“At the lunches I love seeing what our kids are doing. They do amazing things. Our schools provide so many opportunities for students. That’s the advantage of being in a large district. I went to school in Huntsville. It’s a wonderful district but we didn’t have all the activities that are available in Springdale.”

Creek enjoys sharing Springdale’s opportunities with members of other districts.

“Last December we were in Little Rock for a state school board meeting,” she remembers. “Nick Emerson and I did a presentation with Dr. Marcia Smith on how to increase involvement in the schools by school board members. We told them about the school board lunches and everyone there was blown away that we spent so much time in the schools.”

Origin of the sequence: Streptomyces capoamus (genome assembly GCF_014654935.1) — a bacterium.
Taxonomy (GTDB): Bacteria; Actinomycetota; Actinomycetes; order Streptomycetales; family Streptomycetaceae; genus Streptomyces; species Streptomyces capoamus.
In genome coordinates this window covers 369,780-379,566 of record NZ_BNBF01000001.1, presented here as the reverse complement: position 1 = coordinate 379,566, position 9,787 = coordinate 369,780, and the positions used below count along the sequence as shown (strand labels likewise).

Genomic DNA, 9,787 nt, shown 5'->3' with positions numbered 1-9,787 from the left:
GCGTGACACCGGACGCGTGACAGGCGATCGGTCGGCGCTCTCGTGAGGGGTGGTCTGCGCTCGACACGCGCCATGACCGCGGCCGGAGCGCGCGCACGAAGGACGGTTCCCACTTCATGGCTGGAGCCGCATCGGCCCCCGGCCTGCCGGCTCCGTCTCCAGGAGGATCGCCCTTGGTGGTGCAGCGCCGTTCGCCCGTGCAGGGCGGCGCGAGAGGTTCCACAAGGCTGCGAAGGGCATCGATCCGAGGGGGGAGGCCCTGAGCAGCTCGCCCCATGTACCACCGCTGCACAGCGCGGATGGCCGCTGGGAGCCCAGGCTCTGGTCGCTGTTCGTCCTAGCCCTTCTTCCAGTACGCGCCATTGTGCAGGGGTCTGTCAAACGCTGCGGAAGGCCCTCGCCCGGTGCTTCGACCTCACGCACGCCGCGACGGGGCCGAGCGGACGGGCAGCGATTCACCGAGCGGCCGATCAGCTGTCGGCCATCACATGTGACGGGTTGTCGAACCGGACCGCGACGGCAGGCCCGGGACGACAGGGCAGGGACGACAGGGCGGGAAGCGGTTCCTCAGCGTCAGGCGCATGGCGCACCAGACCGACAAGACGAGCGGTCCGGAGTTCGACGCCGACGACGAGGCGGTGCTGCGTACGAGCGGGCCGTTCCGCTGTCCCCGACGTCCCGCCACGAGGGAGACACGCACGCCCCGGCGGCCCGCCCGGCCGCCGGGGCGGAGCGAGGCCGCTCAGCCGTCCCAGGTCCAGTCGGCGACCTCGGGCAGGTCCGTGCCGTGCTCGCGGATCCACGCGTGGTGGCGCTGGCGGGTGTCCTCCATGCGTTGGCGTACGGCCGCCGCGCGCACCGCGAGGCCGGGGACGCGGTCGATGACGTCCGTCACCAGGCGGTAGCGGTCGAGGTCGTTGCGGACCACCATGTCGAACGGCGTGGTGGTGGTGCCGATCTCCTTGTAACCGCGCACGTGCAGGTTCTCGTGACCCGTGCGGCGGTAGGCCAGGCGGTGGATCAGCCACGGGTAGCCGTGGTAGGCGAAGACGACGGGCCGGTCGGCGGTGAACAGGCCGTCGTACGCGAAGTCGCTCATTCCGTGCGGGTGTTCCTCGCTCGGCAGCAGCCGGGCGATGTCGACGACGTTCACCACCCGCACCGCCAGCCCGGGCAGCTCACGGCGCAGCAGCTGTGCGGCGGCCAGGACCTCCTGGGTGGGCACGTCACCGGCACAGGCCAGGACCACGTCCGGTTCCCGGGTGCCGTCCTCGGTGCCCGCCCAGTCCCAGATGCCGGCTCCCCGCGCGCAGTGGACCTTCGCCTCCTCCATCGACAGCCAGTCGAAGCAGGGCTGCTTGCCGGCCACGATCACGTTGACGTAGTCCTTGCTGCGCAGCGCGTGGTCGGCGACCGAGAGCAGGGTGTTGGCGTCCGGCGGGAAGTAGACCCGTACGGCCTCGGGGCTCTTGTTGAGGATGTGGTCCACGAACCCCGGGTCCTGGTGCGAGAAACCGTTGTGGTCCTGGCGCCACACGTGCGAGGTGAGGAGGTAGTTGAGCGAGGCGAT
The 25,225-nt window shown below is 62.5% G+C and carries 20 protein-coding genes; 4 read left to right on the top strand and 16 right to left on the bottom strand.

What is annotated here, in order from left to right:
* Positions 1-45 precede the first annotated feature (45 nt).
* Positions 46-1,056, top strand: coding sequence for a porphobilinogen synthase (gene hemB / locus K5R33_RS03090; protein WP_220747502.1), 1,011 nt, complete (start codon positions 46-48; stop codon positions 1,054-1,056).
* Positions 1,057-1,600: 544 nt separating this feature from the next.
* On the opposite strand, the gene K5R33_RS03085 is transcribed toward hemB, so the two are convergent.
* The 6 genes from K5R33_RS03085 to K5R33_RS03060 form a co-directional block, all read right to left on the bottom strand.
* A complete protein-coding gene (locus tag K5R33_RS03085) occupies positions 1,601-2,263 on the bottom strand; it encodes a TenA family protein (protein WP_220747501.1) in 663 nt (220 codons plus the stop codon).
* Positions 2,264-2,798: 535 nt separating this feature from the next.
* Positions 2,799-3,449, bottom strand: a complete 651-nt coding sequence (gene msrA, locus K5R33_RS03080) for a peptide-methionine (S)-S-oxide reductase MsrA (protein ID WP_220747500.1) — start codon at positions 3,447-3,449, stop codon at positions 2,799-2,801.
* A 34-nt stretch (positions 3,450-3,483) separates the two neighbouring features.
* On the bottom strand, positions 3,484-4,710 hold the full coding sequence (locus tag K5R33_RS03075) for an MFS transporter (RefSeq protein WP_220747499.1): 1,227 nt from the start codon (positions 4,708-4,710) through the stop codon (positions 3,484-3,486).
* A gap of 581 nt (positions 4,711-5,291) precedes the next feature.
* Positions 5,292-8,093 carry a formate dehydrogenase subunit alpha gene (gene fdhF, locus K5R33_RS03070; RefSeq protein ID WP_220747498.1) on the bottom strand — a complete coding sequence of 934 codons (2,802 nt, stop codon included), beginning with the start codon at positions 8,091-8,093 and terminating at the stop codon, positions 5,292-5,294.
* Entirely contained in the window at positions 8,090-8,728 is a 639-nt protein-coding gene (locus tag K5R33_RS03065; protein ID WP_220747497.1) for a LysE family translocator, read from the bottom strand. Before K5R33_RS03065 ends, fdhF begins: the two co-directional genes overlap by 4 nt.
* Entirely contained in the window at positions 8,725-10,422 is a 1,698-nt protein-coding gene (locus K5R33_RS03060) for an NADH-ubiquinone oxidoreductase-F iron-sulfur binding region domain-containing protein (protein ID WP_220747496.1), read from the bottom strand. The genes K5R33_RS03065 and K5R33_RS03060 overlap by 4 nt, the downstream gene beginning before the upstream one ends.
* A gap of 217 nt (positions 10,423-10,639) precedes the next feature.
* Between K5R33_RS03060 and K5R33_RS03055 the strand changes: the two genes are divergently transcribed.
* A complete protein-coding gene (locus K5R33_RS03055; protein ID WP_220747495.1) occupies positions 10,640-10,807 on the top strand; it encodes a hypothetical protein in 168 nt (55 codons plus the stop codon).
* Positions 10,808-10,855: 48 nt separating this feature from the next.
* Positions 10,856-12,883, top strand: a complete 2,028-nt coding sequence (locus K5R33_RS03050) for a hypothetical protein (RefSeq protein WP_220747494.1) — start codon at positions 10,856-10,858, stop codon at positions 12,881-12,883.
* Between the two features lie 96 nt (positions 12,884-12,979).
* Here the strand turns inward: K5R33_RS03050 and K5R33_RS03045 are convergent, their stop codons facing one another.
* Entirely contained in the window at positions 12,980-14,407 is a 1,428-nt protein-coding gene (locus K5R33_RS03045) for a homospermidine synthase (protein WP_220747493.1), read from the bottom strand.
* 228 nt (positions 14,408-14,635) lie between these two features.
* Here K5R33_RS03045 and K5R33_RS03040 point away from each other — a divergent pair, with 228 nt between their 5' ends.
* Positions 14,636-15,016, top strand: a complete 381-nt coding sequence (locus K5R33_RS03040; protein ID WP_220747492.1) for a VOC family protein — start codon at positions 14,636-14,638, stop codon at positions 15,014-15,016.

Spending time in school is something Creek has always liked. She credits her parents.

“My dad was very intelligent but only finished the eighth grade,” Creek says. “My mom finished high school but didn’t get a college degree. Education was very important to both of them. I was the fourth of eight children and we grew up on a dairy farm in Clifty. We all had chores and they weren’t just making our beds and keeping our rooms clean. We milked cows twice a day.

“Even though he had only gone to school through the eighth grade and he was operating a dairy farm, my dad always wanted to learn. If any of us couldn’t locate a textbook to do our homework, dad may have been studying it. So, my parents gave all of us a strong work ethic and desire to learn. All eight of us earned college degrees, five, including myself, from the University of Arkansas, two from the University of Tulsa and one from Arkansas State.”